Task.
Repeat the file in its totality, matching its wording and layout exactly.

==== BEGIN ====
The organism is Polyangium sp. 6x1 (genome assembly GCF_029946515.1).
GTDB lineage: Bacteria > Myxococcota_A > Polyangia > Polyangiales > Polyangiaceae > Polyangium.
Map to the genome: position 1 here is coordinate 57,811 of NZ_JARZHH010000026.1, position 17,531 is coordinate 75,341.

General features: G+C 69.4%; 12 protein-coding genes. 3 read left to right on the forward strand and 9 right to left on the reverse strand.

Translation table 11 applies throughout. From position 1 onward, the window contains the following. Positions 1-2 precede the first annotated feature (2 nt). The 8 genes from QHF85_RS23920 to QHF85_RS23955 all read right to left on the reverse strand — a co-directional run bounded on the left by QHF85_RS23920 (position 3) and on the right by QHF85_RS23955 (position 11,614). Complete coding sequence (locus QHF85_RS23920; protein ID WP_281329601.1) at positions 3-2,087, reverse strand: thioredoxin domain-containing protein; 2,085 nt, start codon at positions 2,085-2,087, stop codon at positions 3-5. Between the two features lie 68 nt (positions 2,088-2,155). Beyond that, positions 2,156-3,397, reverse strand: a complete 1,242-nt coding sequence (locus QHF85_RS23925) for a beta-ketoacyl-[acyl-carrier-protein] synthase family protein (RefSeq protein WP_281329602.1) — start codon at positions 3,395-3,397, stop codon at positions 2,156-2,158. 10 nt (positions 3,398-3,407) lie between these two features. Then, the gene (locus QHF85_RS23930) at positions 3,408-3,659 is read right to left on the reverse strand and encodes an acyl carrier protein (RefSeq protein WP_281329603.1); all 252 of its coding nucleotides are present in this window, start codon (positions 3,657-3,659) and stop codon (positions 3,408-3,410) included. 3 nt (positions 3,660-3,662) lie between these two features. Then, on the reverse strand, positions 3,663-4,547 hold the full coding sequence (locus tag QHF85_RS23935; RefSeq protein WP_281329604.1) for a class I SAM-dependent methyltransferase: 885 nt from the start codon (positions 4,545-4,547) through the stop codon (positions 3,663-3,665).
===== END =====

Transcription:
The organism is Polyangium sp. 6x1 (genome assembly GCF_029946515.1).
GTDB lineage: Bacteria > Myxococcota_A > Polyangia > Polyangiales > Polyangiaceae > Polyangium.
Map to the genome: position 1 here is coordinate 57,811 of NZ_JARZHH010000026.1, position 17,531 is coordinate 75,341.

General features: G+C 69.4%; 12 protein-coding genes. 3 read left to right on the forward strand and 9 right to left on the reverse strand.

Translation table 11 applies throughout. From position 1 onward, the window contains the following. Positions 1-2 precede the first annotated feature (2 nt). The 8 genes from QHF85_RS23920 to QHF85_RS23955 all read right to left on the reverse strand — a co-directional run bounded on the left by QHF85_RS23920 (position 3) and on the right by QHF85_RS23955 (position 11,614). Complete coding sequence (locus QHF85_RS23920; protein ID WP_281329601.1) at positions 3-2,087, reverse strand: thioredoxin domain-containing protein; 2,085 nt, start codon at positions 2,085-2,087, stop codon at positions 3-5. Between the two features lie 68 nt (positions 2,088-2,155). Beyond that, positions 2,156-3,397, reverse strand: a complete 1,242-nt coding sequence (locus QHF85_RS23925) for a beta-ketoacyl-[acyl-carrier-protein] synthase family protein (RefSeq protein WP_281329602.1) — start codon at positions 3,395-3,397, stop codon at positions 2,156-2,158. 10 nt (positions 3,398-3,407) lie between these two features. Then, the gene (locus QHF85_RS23930) at positions 3,408-3,659 is read right to left on the reverse strand and encodes an acyl carrier protein (RefSeq protein WP_281329603.1); all 252 of its coding nucleotides are present in this window, start codon (positions 3,657-3,659) and stop codon (positions 3,408-3,410) included. 3 nt (positions 3,660-3,662) lie between these two features. Then, on the reverse strand, positions 3,663-4,547 hold the full coding sequence (locus tag QHF85_RS23935; RefSeq protein WP_281329604.1) for a class I SAM-dependent methyltransferase: 885 nt from the start codon (positions 4,545-4,547) through the stop codon (positions 3,663-3,665).